Economic reforms in India have often arrayed proponents of market-led growth against human rights advocates anxious that markets give primacy to profits over people.
A quarter century after the reform process was initiated in the early 1990s, this conflict has sharpened. At the same time, this narrative of polarised positions seems increasingly worn out. Business and society at large have always been intricately co-dependent. This interface is now taking many new forms across the world, with some entrepreneurs seeing profit as a means, rather than the end goal of business.
This paper explores these questions. It reviews if and how trusteeship can be a lodestar for globally navigating businesses and public policies through a period of technology- driven disruptions and the uncertainties unleashed by climate change.
Trusteeship is a frame of reference on which a wide variety of business models can be based. The emphasis is on transforming rather than demolishing the capitalist system. In essence, Gandhian trusteeship reposes faith in the capacity of individuals and entire classes to re-form themselves, on the premise that the capacity to seek redemption is intrinsic to human nature.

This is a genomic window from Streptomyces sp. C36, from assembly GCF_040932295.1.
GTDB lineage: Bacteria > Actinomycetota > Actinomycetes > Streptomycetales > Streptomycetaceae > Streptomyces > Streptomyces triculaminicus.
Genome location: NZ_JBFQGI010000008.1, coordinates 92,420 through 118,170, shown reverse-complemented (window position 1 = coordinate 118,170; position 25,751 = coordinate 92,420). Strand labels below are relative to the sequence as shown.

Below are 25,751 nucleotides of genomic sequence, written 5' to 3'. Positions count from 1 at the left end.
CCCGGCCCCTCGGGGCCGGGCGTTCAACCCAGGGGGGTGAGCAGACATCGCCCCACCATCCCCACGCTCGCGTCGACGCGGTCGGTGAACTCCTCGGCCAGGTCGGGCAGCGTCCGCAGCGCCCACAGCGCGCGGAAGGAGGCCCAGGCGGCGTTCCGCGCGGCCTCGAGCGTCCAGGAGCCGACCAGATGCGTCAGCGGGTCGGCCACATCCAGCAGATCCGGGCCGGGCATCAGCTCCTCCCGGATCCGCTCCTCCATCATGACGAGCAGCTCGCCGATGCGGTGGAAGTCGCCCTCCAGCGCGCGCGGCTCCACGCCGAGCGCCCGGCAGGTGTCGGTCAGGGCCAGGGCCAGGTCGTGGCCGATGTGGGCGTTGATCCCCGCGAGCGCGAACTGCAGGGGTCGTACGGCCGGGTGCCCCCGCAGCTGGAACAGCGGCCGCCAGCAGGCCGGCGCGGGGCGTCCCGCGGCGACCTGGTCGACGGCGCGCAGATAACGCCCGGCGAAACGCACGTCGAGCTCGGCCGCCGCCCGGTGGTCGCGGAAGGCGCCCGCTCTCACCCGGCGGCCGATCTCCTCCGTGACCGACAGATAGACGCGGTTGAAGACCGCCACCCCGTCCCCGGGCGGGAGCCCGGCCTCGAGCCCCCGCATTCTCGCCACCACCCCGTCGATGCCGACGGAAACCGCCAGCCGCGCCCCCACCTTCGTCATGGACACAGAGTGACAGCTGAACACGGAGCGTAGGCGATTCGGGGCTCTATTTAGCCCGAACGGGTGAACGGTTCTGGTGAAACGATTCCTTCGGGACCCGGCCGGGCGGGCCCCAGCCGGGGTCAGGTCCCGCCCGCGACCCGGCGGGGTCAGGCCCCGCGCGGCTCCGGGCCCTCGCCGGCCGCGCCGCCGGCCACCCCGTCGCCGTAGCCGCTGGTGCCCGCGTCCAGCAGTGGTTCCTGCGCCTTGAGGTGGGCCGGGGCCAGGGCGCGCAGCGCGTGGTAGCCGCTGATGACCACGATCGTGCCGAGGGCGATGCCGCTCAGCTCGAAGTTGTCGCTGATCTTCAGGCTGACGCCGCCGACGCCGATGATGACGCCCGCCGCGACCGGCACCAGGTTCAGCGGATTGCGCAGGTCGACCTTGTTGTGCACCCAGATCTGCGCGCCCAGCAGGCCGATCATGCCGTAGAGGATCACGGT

There was logic rather than dreamy wishful thinking behind these claims. Gandhi believed that it is a fearful man who tyrannises others or attempts to accumulate wealth by force or by unfair means. By contrast, a voluntary adoption of trusteeship means respect for human dignity, fostering relations based on truth and shared goals. Thus, Gandhi urged labourers to approach employers from a position of strength and self-respect since labour is as vital a component of production as capital, land, and technology.
In a time mired by corruption and competitive greed, trusteeship may at first glance seem like a pipe-dream. Can this closer examination perhaps give you cause to rethink?
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Rajni Bakshi is Gandhi Peace Fellow, Gateway House.
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